The backbone must be a rising fee (tax) on carbon-based fuels, uniform across the board. No exceptions. The money must be returned to the public in a way that is direct, so they realize and trust that (averaged over the public) the money is being returned in full. Otherwise the rate will never be high enough to do the job. Returning the money to the public is the hard part in the United States. Congress prefers to keep the money for itself and divvy it out to special interests.
The framework concerns how to make an across-the-board fee on fossil fuel carbon work on a global basis, in a way that is fair, because unless there is a universal carbon fee, it will be ineffective. The backbone, I will argue, makes it relatively simple to define international arrangements—I will explain what I mean by “relatively simple” in a moment. The backbone also makes it practical to have a framework that deals with the problem of fairness between those who have caused the problem, those who are causing the problem, and those who are primarily the victims of others. The framework can also help deal with the fundamental problems of population and poverty.
Contrary to the assertion by proponents of a Kyoto-style cap-and-trade agreement, cap-and-trade is not the fastest way to an international agreement. That assertion is another case of calling black “white,” apparently under the assumption that the listener will accept it without thinking. A cap-and-trade agreement will be just as hard to achieve as was the Kyoto Protocol. Indeed, why should China, India, and the rest of the developing world accept a cap when their per-capita emissions are an order of magnitude less than America’s or Europe’s? Leaders of developing countries are making that argument more and more vocally. Even if differences are papered over to achieve a cap-and-trade agreement at upcoming international talks, the agreement is guaranteed to be ineffectual. So eventually (quickly, I hope!) it must be replaced with a more meaningful approach. Let’s define one.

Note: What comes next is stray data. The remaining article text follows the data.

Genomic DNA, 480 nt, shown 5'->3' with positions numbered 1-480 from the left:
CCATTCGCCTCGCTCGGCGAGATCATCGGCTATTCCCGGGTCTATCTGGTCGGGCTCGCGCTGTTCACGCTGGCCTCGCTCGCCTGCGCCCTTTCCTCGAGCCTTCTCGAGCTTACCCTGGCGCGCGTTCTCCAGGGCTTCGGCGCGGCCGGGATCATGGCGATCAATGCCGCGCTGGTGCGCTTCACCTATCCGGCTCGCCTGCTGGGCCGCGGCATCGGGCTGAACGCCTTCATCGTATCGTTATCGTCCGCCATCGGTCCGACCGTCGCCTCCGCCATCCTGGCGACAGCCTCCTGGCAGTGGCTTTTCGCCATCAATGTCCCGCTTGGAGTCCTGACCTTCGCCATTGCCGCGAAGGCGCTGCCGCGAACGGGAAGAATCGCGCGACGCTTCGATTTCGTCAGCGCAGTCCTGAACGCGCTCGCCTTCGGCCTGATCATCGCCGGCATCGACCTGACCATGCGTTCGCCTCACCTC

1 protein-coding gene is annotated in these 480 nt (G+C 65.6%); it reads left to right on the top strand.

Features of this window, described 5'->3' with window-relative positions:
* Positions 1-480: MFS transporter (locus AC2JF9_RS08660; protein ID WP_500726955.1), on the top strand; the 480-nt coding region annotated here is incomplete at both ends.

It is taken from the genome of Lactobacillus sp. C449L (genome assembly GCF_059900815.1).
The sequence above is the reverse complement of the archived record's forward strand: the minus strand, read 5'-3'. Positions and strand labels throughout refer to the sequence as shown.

The key requirement is that the United States and China agree to apply across-the-board fees to carbon-based fuels. Why would China do that? Lots of reasons. China is developing rapidly and it does not want to be saddled with the fossil fuel addiction that plagues the United States. Besides, China would be hit at least as hard as the United States by climate change. The most economically efficient way for China to limit its fossil fuel dependence, to encourage energy efficiency and carbon-free energies, is via a uniform carbon fee. The same is true for the United States. Indeed, if the United States does not take such an approach, but rather continues to throw lifelines to special interests, its economic power and standard of living will deteriorate, because such actions make the United States economy less and less efficient relative to the rest of the world.
Agreement between the United States and China comes down to negotiating the ratio of their respective carbon tax rates. In this negotiation the question of fairness will come up—the United States being more responsible for the excess carbon dioxide in the air today despite its smaller population. That negotiation will not be easy, but once both countries realize they are in the same boat and will sink or survive together, an agreement should be possible.